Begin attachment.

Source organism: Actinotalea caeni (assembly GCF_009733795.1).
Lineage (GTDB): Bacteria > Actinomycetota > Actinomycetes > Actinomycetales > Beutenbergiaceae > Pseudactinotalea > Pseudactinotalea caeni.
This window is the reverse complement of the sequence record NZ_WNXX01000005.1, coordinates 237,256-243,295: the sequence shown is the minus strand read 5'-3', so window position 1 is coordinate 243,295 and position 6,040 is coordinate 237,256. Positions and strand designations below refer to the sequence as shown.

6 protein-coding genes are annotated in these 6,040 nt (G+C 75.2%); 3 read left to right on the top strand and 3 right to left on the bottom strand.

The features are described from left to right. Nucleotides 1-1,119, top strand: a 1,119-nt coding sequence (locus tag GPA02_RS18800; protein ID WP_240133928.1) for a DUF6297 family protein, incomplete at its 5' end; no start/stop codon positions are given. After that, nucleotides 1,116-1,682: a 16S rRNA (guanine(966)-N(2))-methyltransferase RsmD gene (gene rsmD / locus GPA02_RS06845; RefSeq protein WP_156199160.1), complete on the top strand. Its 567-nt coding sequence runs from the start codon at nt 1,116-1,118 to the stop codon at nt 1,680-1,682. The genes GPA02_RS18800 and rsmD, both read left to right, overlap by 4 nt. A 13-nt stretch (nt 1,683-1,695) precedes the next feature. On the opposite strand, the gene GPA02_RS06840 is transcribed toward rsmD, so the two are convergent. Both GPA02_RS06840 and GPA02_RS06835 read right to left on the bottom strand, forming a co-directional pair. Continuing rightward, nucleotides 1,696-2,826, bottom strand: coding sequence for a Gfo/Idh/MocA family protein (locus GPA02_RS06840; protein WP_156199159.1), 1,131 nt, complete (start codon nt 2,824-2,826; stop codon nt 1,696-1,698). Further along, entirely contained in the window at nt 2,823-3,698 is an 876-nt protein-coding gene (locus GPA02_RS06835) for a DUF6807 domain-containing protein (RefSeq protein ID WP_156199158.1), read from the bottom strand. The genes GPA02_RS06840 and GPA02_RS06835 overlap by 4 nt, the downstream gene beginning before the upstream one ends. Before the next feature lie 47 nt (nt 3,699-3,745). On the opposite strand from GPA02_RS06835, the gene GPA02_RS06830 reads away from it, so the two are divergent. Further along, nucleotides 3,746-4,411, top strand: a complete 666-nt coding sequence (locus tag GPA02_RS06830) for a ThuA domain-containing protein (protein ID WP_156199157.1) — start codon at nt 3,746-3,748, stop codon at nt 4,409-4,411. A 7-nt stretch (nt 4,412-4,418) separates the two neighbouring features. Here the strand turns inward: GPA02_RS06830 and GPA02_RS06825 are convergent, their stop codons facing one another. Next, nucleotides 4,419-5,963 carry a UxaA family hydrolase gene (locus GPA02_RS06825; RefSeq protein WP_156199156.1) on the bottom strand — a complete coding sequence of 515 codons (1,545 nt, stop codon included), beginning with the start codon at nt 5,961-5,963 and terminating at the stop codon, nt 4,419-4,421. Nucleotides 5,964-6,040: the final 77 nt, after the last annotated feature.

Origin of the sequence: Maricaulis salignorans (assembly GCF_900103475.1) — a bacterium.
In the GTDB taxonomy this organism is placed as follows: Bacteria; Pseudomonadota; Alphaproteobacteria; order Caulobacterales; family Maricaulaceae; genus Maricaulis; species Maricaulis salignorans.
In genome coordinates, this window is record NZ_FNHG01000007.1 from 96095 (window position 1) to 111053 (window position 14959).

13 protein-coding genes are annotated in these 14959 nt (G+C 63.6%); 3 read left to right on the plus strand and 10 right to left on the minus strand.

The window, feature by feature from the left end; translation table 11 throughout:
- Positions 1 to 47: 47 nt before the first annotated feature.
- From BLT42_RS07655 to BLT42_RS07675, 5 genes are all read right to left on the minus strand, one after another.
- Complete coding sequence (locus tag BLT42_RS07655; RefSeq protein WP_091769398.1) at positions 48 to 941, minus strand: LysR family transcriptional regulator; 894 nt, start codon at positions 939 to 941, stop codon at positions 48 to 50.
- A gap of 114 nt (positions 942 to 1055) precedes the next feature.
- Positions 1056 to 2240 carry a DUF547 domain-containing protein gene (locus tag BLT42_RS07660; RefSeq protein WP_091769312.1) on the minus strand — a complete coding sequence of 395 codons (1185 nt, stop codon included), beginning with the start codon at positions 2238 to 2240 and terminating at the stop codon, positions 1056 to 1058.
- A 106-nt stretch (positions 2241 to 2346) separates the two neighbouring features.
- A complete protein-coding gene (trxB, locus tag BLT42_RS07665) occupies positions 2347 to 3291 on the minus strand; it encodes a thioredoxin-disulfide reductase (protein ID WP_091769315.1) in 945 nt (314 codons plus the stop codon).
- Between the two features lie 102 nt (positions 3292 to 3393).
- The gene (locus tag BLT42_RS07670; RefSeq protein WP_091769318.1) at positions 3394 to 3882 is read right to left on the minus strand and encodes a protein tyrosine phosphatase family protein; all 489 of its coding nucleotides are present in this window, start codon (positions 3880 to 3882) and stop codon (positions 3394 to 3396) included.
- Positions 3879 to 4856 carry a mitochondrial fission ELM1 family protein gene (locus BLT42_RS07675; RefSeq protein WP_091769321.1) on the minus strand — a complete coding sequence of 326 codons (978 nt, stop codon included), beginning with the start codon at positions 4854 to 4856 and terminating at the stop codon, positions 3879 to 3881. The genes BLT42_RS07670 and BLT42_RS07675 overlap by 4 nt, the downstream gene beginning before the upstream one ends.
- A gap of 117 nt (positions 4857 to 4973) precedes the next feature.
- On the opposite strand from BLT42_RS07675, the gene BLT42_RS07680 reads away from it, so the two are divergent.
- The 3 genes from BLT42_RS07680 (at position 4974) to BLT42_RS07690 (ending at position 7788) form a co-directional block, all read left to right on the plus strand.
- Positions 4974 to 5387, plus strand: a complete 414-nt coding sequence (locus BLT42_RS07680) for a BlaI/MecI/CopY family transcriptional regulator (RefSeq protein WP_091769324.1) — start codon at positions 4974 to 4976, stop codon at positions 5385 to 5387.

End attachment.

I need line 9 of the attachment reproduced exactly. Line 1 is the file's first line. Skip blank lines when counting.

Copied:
13 protein-coding genes are annotated in these 14959 nt (G+C 63.6%); 3 read left to right on the plus strand and 10 right to left on the minus strand.